By ILTC 2010 Bloggers on 07/13/2010 @ 06:10 PM
Here are some parting words from our blog writers. Thanks to everyone for an amazing ILTC!
“ILTC taught me the skills I need to make a difference in my community at home, BBYO or otherwise.” –Ian S. Donnelly, Gold Coast Region
“I can sum up my summer experience in 6 simple words; ILTC was the BOMB DOT COM” – Samantha Metz, Philadelphia Region<
“ILTC made me a better leader over all and gave me the skills to be even better”- aleph Raymond Eisenman, Gold Coast Region #51
“ILTC gave me great resources for my future in AZA and in life afterwards. Dorm 9 is awesome like it’s our job” – Robert Fertig, Brandeis AZA #1519
“BBYO boldly promises that every teen can find him or herself here. In the case of ILTC, I was able to find myself a place in the international order and discover a group of friends that will last far longer than Perlman’s hot water supply.”-Abigail Koffler, Big Apple Region #12
ILTC was one of the best summer experiences I could have. I learned skills that will help me make EASTERN REGION the BEST region any other region has ever seen!“ – Gabrielle Lewis, Eastern Region #6
“ILTC may just be a silly little acronym to some people, but to me it means so much more. I met amazing people from across the world and learned more than I ever thought possible. I now have the tools to take back to my council, so Baltimore Council will still grow and thrive long after I graduate.” –Kristen Cabrera, Northern Region East: Baltimore Council #59
“ILTC was a great summer program. It helped me bring my leadership skills to a new level. I cannot wait to come home and apply everything I learned here to my region at home.” –Shira Hirsch, Pacific Coast Region #43 testt
Teens Visit Orphanage
Posted on 07/13/2010 @ 11:45 AM
In a hotel in Sofia, Bulgaria, Jewish teens from across the United States in conjunction with a delegation of Jewish teens from throughout Bulgaria devised a formula designed to provide much needed escape for fifteen Bulgarian orphans from the trials and tribulations of their every day life. Incorporating, games, gifts, snacks, and hours to spend bonding, this coalition provided these six, seven, and eight year olds with an extraordinary event.
A handful of teens accompanied staff members to the orphanage to meet and transport this select group of orphans back to an anxiously awaiting group of teens fully equipped with open arms and gigantic hearts. The teens well supplied arsenal of good will also included donations of stuffed animals, toys, underwear, socks, clothing, and candy that had been collected by teens prior to travel to be distributed to these needy children in exchange for endless smiles and appreciative hugs.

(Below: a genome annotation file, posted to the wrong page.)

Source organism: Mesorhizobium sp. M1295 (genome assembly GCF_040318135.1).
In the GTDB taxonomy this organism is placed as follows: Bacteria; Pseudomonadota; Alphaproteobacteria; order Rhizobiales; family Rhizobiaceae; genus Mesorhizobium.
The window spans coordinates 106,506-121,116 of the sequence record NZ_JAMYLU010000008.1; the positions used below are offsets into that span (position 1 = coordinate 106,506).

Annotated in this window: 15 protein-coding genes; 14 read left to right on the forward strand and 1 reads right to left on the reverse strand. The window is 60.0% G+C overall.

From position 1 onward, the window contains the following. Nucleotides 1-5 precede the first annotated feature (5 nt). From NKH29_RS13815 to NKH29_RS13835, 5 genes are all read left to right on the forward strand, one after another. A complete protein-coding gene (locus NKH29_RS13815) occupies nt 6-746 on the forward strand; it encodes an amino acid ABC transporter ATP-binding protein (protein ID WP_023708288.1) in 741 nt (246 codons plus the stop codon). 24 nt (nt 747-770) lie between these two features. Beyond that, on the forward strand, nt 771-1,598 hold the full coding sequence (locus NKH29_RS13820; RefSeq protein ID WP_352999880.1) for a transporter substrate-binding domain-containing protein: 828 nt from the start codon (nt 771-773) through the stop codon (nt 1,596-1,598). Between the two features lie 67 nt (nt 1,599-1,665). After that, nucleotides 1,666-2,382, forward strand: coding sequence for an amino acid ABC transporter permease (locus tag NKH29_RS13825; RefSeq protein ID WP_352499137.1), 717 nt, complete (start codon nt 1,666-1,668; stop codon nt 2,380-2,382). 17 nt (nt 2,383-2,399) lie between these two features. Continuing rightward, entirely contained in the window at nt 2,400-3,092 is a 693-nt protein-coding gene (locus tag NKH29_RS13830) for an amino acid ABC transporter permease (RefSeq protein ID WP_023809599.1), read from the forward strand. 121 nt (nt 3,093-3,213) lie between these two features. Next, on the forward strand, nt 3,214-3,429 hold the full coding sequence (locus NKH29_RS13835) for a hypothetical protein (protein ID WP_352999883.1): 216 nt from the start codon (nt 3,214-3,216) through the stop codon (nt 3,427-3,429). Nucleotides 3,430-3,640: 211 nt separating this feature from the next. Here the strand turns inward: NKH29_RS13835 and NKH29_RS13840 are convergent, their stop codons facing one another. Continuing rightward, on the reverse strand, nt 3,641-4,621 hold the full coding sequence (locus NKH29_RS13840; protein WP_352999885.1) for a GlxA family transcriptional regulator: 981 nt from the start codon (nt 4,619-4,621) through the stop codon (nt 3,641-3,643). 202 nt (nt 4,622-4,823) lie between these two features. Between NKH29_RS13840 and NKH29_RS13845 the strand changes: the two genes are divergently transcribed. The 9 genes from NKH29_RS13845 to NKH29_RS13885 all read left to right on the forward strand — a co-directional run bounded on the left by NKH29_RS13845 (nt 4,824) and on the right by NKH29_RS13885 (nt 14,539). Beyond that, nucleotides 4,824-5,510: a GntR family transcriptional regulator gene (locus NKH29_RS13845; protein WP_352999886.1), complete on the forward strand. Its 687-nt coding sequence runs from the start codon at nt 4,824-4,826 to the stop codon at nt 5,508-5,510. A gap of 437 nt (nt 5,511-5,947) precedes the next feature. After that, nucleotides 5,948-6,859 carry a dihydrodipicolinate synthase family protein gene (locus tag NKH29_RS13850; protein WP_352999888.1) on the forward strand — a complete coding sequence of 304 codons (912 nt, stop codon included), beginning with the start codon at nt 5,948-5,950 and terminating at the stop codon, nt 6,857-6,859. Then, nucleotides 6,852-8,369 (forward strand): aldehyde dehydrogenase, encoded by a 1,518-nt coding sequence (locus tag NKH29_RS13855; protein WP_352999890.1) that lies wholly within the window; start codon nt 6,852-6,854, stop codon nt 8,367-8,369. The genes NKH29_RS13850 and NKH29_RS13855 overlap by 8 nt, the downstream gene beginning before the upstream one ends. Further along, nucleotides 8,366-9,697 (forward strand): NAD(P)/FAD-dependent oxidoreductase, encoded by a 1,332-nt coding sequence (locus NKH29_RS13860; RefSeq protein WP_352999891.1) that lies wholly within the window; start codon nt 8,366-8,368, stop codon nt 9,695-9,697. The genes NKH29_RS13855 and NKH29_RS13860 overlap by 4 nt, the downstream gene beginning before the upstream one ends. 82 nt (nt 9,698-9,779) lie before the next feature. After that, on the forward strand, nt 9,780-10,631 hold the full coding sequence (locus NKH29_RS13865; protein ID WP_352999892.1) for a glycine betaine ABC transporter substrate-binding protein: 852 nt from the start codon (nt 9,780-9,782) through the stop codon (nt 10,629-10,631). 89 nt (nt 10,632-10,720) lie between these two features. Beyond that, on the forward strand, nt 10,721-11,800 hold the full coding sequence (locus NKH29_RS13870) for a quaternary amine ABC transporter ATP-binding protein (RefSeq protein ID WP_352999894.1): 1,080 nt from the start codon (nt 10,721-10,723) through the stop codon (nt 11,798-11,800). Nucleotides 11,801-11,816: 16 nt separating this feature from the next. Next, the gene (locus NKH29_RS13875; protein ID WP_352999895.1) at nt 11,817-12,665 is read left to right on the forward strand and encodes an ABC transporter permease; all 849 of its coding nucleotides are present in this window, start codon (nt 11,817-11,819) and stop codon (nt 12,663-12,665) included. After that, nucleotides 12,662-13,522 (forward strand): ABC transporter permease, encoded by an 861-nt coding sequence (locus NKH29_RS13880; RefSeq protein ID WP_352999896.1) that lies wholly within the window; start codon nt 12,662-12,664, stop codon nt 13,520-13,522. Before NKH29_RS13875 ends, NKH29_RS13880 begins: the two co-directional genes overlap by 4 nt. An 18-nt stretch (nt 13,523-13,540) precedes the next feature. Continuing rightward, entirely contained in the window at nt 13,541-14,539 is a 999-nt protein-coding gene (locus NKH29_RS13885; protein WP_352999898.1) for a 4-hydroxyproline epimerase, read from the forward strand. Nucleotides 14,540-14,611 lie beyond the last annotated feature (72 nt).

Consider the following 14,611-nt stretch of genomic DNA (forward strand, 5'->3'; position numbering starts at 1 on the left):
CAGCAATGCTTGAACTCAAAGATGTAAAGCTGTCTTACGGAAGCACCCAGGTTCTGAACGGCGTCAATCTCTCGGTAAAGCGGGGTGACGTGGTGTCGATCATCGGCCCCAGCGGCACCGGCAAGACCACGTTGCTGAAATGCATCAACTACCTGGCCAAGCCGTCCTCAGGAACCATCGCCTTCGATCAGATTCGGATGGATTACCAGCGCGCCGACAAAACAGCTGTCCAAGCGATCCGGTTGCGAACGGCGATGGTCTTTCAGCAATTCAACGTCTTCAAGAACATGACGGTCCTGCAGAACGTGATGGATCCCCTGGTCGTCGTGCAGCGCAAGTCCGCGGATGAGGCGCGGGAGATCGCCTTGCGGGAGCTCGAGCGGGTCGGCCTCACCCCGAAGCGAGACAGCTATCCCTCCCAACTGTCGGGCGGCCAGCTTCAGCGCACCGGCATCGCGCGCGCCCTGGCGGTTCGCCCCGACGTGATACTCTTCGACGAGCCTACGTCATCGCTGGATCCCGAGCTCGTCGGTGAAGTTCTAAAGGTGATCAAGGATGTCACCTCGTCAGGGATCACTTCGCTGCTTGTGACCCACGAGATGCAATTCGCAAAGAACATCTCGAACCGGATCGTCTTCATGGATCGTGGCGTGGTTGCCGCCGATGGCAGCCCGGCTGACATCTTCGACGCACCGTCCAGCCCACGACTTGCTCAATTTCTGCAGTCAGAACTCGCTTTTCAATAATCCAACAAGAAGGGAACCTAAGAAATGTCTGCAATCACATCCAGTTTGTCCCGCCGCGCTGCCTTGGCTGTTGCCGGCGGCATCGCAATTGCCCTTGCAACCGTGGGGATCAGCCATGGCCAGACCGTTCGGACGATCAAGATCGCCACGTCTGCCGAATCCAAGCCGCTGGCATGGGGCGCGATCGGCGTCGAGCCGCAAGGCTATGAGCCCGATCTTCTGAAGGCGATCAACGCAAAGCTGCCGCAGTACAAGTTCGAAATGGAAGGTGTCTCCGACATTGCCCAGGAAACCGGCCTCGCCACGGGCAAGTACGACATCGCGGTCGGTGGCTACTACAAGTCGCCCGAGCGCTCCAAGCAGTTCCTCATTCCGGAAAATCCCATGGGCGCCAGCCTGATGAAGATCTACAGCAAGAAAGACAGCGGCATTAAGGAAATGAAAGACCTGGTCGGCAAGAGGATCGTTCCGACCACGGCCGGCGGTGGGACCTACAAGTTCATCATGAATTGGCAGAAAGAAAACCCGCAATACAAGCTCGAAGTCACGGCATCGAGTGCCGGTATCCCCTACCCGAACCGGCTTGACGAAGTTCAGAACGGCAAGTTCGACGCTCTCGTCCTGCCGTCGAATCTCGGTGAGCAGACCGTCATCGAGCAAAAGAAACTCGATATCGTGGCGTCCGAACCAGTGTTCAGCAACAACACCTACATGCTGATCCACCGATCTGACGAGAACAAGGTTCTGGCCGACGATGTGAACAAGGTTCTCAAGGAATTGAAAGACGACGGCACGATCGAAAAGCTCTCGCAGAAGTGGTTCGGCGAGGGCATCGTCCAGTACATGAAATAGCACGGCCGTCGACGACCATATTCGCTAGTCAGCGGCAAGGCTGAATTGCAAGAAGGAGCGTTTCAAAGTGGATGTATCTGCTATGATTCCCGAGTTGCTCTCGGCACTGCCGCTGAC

The first steps off the bus at Hotel Harmony set the tone for the rest of the day. Teens that had ventured to the orphanage had already appeared to swiftly bond with the kids as some exited the bus holding an orphan in their arms and others confidently holding hands with their new friends. The other awaiting participants rushed to meet our little guests of honor and begin a day that all parties involved will surely remember for the rest of their lives.
An evenly distributed group of precious girls and adorable boys immediately clicked with eager teens as they commenced a day of dancing, wiffle ball, puzzle solving, song singing, reading, eating, and memory making. As the day went on, orphans and teens conquered obstacles including language barriers, cultural differences, and even medical conditions such as deafness to wholly embrace an undoubtedly unforgettable experience.
At the end of the day, the orphans and teens said their goodbyes, and the children, escorted by a handful of participants, boarded the bus for their ride back to the orphanage with stuffed animals in hand and memories of a truly special day in their hearts.
Update from Bulgaria!
Posted on 07/13/2010 @ 10:54 AM
Greetings from Bulgaria,
One can try but it is impossible to understand where time goes. As the cliché goes, it feels as if we arrived yesterday but in reality, half of the trip has vanished into the past, and all that remains is one long weekend. The teens of Ambassadors to Bulgaria 2010 have fully embraced their time here and continue to completely immerse themselves in each and every activity we take part in, whether it be the tour of a village, a discussion of values, religion, cultures, or simply and most importantly continuing to build friendships with their peers.
The past few days have been jam-packed with history, culture, and fun and have been thoroughly enjoyed by all those involved.